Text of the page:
Keep calm and find paths.
In 2016 a change started in our company. We wanted to transform ourselves into a flatter organisation. Since we are an e-commerce company, the best place to start was with the department running our site. In the years before, the focus had been on technology, rather than the product. This has resulted in a fantastic platform, but the new website we wanted to replace the monolith was still not live.
We realised that development of our product should go hand in hand with the technology changes we wanted and reorganised. This was not an easy process (perhaps I’ll talk about that later) but it resulted in product (scrum) teams with a product owner working together with the engineers to deliver user value and at the same time transform the monolith into several services and sites. We called this the Pac-Man strategy. Eat parts of the monolith and replace them with new technology.
The combined power of product owners (representing the customer) and tech-loving engineers resulted in powerful teams. They delivered customer value in every sprint and at the same time replaced our monolith by microservices and -sites. This gave us a new challenge, however. How to make sure those self-supporting teams stayed on the same course? We wanted to give the teams some ways to align. This resulted in lightning talks, tech talks and pathfinding. These are all about sharing knowledge and getting teams aligned.
Lightning talks are mostly about technology. Subjects vary from things we learn on the job (like replacing Cassandra by DynamoDB for Akka persistence), WTF experiences (there is always a learning) to what we can do with analytics (a 101 for engineers). Tech talks are meant for teams to share what they have done. They are a great way to share experiences with technologies and how they are used.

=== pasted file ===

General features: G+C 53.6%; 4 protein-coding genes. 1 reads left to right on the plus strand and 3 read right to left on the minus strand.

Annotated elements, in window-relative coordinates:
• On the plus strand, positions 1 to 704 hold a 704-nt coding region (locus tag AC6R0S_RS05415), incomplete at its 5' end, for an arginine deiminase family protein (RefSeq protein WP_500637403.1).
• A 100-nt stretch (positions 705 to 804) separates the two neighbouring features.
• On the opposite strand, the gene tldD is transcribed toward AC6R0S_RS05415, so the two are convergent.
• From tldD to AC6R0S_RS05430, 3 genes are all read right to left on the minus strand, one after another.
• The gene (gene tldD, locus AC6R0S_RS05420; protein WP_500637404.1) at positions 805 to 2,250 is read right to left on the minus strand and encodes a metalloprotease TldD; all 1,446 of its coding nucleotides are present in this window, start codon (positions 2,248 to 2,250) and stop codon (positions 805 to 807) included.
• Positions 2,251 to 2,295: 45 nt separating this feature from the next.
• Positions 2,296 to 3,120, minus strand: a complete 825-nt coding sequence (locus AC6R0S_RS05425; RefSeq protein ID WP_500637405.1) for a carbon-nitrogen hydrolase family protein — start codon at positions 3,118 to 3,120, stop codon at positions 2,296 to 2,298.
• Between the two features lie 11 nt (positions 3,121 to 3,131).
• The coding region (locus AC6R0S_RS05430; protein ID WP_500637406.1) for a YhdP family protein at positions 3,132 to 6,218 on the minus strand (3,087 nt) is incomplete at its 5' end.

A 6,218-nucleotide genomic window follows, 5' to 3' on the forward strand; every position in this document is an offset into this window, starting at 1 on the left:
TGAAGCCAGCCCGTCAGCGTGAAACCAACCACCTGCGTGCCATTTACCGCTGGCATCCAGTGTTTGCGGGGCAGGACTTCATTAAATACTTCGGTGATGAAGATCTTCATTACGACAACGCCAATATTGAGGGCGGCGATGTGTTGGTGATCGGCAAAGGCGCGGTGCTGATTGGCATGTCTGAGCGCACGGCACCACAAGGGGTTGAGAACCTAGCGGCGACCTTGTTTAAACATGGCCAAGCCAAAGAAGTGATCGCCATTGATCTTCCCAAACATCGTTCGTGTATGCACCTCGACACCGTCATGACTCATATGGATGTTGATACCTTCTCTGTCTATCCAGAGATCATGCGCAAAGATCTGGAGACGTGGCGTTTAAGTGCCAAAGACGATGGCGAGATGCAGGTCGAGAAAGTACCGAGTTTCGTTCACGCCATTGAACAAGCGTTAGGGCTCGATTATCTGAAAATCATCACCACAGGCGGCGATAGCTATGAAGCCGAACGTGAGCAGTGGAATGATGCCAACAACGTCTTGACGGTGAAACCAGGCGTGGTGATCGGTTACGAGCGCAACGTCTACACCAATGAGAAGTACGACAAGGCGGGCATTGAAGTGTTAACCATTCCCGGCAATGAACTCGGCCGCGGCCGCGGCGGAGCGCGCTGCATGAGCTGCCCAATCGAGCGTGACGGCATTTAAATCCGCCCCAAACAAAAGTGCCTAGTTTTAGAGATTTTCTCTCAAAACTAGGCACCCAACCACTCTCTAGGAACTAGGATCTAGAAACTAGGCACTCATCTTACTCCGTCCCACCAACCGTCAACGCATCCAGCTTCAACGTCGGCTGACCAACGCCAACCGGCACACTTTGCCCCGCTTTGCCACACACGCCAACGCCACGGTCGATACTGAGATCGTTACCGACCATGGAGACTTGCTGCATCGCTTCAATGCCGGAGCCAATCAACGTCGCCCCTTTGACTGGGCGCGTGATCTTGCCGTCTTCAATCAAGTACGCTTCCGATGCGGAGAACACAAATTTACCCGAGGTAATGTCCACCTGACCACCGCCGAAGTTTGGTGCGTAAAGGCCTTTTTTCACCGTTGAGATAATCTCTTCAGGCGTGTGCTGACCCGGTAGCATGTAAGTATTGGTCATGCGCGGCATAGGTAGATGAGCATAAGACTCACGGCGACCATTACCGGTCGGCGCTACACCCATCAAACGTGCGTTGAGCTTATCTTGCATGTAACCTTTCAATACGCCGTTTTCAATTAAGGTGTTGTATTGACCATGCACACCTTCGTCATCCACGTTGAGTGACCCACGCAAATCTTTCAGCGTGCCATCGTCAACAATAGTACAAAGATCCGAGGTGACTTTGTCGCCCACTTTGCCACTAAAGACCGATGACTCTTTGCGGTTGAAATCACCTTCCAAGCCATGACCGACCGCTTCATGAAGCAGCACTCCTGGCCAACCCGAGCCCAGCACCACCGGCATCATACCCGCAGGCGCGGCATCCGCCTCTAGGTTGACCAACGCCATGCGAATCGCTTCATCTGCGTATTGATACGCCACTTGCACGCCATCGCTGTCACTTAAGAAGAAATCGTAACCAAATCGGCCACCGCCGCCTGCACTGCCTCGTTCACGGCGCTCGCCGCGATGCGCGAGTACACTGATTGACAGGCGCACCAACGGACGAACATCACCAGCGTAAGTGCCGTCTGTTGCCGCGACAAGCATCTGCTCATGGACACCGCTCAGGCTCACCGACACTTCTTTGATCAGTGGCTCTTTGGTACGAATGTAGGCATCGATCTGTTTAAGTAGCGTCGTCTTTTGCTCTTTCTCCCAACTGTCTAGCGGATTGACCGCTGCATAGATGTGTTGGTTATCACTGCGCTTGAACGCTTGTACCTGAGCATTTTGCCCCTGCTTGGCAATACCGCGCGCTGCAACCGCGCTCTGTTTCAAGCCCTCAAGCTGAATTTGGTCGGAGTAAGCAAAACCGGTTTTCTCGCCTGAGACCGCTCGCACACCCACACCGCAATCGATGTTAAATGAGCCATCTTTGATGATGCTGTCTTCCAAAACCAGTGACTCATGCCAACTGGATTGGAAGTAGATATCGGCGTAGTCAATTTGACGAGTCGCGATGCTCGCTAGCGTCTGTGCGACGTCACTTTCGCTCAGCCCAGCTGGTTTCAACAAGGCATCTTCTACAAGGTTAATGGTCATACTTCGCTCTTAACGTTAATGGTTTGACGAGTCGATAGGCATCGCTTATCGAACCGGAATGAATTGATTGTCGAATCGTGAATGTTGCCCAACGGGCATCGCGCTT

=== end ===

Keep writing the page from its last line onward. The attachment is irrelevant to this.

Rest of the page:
Pathfinding is a bit different. When we started with the transformation, we did not know what needed to be done to convert our monolith into a microservices platform. We needed a way to find answers and challenge solutions and it helped us greatly. Not only then, but even now. Although we have really smart and resourceful people working at Wehkamp, it is always good to challenge ideas. This usually results in better solutions that are supported by many people.
Another great thing about pathfinding is aligning cross-team changes, like preparing ourselves for the GDPR. This requires work in many teams and as most of us are engineers, we are functionally lazy. We needed a solution that we could all benefit from, with as little work as possible. Discussing the options with people from several teams helped us to find a solution that works best for all.
The best thing about pathfinding, in my opinion, is that it brings people together. This means front-end engineers, Java, Scala and .NET developers and platform engineers are trying to find the best solutions together. Information is shared, ideas are challenged and knowledge gaps are filled. This helps us to find the best answer for any problem we face and get better at what we do.
So, what does it take to have a good pathfinding session? Most importantly, we needed to make it an open space. Safe for everyone to enter and give their input. We try to keep the spirit positive (can-do mentality) and allow individuals to leave, whenever they want (law of two feet). We do not limit a technology-specific problem only to people working with that technology. We believe that anyone who is there can contribute to finding the best solution.
We have a room and time slot reserved every week. We have facilities for people who are not in the office to join the sessions we have an open agenda and a slack channel to discuss topics and share the results. If there are no paths to find: that is okay as well, but the last year has taught us that there is enough to discuss.
Pathfinding has become part of our way of working and we believe it will help our teams (now and in the future) to stay aligned and our people to grow.